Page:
Anonymous on September 27, 2011

We used a condom at first, but then we stopped. That’s when I noticed this red rash and skin-colored bumps. What are they?

My girlfriend and I recently started having sex. When we had sex for the first time, I used a condom and everything was fine. Then, she got on the pill and we stopped using a condom. That’s when I developed a red rash and many skin-colored bumps on the shaft, scrotum and anus that are uncomfortable, but not painful. I don’t feel sick and I don’t have any trouble peeing. Is this an allergic reaction to her birth control or something that her body makes? Or, do I have an STD?

answered by David Sobel, MD, JD on September 27, 2011

Thank you for your detailed description of your symptoms. It’s hard to know what the bumps are without a visual examination so I encourage you to visit your doctor...but I’m glad to provide you some information to help you understand some possible causes of your discomfort.  

First, about your allergy concern…it’s unlikely that you’re having an allergic reaction to your girlfriend’s birth control or her vaginal fluids.

 However, you might be allergic to something else your body is coming into contact with, like a new soap, lotion or lubricant you’re using.  

Some other possible causes of a rash and skin-colored bumps on your penis, scrotum and anus include several relatively harmless skin conditions like psoriasis or molluscum contagiosum, or a yeast infection…even ingrown hairs or otherwise inflamed hair follicles. Although these aren’t dangerous to your health, your doctor can help you with treatment to clear up these issues and help relieve your discomfort.

There are also some STDs that can cause genital bumps and rashes…including genital warts or genital herpes, among others. Remember, hormonal birth control methods (like the Pill) help prevent pregnancy…but they do nothing to protect you from STDs. 

And many STDs don't show signs or symptoms…at least not right away. Even though only you are showing symptoms now, you or your girlfriend might have had a silent infection for some time.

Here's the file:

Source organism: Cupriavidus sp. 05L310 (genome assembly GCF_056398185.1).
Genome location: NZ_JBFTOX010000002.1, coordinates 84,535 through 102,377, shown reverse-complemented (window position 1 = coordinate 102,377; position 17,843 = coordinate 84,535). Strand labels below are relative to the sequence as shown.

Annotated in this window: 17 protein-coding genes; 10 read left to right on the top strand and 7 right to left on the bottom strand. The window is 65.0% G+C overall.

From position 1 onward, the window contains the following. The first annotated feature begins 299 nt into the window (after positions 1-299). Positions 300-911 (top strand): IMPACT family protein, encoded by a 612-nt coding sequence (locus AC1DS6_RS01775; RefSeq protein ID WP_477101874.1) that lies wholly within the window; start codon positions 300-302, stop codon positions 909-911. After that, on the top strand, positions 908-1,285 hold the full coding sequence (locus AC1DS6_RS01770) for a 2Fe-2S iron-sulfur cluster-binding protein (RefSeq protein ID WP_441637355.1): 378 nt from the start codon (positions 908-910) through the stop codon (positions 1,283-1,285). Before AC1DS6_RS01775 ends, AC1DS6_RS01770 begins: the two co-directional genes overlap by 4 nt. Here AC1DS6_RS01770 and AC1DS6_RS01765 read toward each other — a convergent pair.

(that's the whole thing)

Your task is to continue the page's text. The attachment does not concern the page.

If either of you were previously infected with an STD and you haven’t been tested to know each other’s STD status, there’s a possibility that one or both of you are carrying an infection...and that you unknowingly spread an infection when you stopped using condoms.

Talking to your doctor and STD testing are two good next steps...if you or your girlfriend test positive for an STD, you can start any necessary treatment right way. When it comes to STDs, early detection is key to effective treatment…so the sooner you know your status, the better.

You can learn more about STD risks, symptoms, prevention, testing and treatment in our Expert Guide to STD Basics.

Finally, practice safer sex. Unless you and your girlfriend are STD-free and you’re sure that you’re in a mutually monogamous relationship (sex with only one partner), it’s a good idea to use latex condoms or dental dams during every sexual encounter. 

I wish you both good health, and I hope you’ll continue to take care of yourselves and each other.

Related Info: 

David Sobel, MD, JD

Dr. Sobel is a Colorado-based urologist and Director of the Denver Center for Men’s Health. His areas of expertise include men's sexual health and all areas of urology, including urologic oncology, treatment of benign prostatic hypertrophy, stone disease and incontinence. Dr. Sobel was educated at the University of Michigan Law School and the University of Illinois at Chicago College of Medicine, and completed his residency at the Rush University Medical Center in Chicago, IL.

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